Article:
HARRISBURG, Pa. (AP) -- A judge rejected requests by prosecutors that jurors be brought in from outside the State College area to hear the child sex-abuse case against former Penn State assistant football coach Jerry Sandusky. Judge John Cleland on Monday also denied prosecutors' requests that Sandusky remain indoors while on home confinement before his trial and ruled that Sandusky can have supervised contact with most of his grandchildren, saying there was no evidence that the children's parents wouldn't be able to keep them safe. Sandusky faces 52 criminal counts for what prosecutors say was the sexual abuse of 10 boys over a 15-year period. He has denied the allegations. Cleland has tentatively scheduled the trial to start in mid-May. He said jury selection will be a challenge, given the pretrial publicity and the special role that Penn State plays in the Centre County community. "If, after a reasonable attempt it is apparent that a jury cannot be selected within a reasonable time, then I will reconsider this ruling," Cleland wrote. A spokesman for the attorney general's office said the judge's orders were being reviewed. Sandusky's lawyer issued a statement saying Sandusky, his wife and their family were "relieved by and pleased with" the visitation ruling, which pertains to all but three of his 11 grandchildren, ages 2 to 14. Those three children are involved in a custody case, and Cleland deferred decisions about any visits from them to the judge handling that matter. Prosecutors made the bail modification request, asking that Sandusky remain indoors, after hearing concerns by neighbors about the safety of children, particularly at an elementary school behind Sandusky's house. "The commonwealth failed to present any evidence whatsoever that the defendant presents a clearly defined threat to any student at the adjoining elementary school simply by being on his deck," Cleland wrote. "No evidence was presented that at any time the defendant made any effort to contact any of the children by signaling or calling to them, or that he made any gestures directed toward them, or that he acted in any inappropriate way whatsoever." Cleland encouraged state prosecutors to work with the judge who supervised a grand jury that investigated Sandusky to figure out how to release grand jury transcripts to Sandusky's lawyers "on a schedule which balances the appropriate interests of maintaining the secrecy of the grand jury while still assuring the trial can proceed without unnecessary disruption." Cleland also ordered prosecutors to tell defense lawyers where and when the purported crimes occurred and how old the children were at the time. He addressed disputes between the sides over material that should be turned over to the defense by directing prosecutors to put their objections in writing by Feb. 20. Sandusky's lawyers will be allowed to reply by Feb. 27. Sandusky lost a request to force prosecutors to disclose the names, addresses and birth dates of witnesses. "While we are happy with the outcome of Friday's hearings, we realize, nevertheless, a number of difficult legal battles lie ahead of us," his lawyer, Joe Amendola, said in a statement. "We will continue to work very hard in preparing Jerry's defense with the ultimate goal of obtaining Jerry's acquittal." The 68-year-old Sandusky was also granted the right to see adult visitors. Under the court's latest order, he will list up to 12 adults he would like to be able to see, subject to approval by the county officials overseeing his home confinement. His visits will be limited to a total of two hours, three times a week. Also Monday, a Penn State administrator asked a judge to throw out charges that he lied to the grand jury investigating Sandusky and that he failed to properly report suspected child abuse. Tim Curley filed motions in Dauphin County Court that argued the death of football coach Joe Paterno last month left prosecutors without a required second witness to support the perjury charge. He said allegations that he didn't report suspected abuse in 2002 were filed under a revision of the law that was passed five years later and that the statute of limitations has expired. The attorney general's office said it, too, was under review. The 57-year-old Curley is on leave as athletic director as he awaits trial. Former Penn State Vice President Gary Schultz, who faces the same charges as Curley, has not filed similar motions. Both have denied the allegations.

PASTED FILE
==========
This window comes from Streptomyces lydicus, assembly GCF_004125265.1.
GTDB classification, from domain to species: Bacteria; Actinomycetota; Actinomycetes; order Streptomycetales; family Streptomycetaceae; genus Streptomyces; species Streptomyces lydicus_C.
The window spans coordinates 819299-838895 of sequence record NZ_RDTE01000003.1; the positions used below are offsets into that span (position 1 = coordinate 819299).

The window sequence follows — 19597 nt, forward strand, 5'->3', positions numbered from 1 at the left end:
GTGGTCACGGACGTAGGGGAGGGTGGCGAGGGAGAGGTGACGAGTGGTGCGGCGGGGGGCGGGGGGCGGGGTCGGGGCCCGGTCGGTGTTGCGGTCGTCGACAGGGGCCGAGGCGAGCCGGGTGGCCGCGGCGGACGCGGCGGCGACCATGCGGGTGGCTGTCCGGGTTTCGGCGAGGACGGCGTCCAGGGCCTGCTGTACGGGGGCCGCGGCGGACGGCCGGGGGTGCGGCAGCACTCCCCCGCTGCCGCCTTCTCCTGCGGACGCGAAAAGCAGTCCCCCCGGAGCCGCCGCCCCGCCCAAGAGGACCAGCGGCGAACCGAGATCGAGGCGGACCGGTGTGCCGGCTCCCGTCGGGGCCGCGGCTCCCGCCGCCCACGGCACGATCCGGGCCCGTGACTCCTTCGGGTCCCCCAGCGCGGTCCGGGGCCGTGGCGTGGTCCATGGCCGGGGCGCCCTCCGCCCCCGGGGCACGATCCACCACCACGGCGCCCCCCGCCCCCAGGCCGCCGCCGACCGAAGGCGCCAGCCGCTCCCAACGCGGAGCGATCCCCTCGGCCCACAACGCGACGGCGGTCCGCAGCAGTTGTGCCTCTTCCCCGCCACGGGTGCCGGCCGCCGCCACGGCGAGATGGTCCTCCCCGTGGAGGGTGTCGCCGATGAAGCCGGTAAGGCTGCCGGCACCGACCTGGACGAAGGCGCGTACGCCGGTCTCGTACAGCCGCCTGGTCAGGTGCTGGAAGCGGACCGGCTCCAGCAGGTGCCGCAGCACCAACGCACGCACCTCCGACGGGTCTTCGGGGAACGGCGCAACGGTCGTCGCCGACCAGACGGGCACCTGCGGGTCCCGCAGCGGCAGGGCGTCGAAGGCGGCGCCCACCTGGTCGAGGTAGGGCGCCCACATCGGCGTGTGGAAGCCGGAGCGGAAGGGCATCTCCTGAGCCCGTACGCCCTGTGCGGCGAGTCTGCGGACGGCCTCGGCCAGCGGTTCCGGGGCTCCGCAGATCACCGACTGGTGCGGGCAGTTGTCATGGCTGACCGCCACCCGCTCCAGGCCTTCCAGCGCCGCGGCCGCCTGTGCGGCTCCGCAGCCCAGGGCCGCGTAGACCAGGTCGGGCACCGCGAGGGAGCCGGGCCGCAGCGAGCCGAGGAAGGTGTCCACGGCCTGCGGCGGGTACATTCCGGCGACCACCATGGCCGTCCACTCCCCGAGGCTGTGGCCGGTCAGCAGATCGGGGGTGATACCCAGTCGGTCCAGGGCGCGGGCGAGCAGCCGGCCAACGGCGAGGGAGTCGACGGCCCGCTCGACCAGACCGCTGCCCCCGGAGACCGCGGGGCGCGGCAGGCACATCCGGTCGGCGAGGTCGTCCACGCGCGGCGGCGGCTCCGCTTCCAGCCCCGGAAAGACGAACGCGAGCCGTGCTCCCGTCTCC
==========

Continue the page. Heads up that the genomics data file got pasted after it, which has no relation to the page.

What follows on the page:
When Kyle Schwarber met new Cubs hitting coach Chili Davis: 'I don't suck'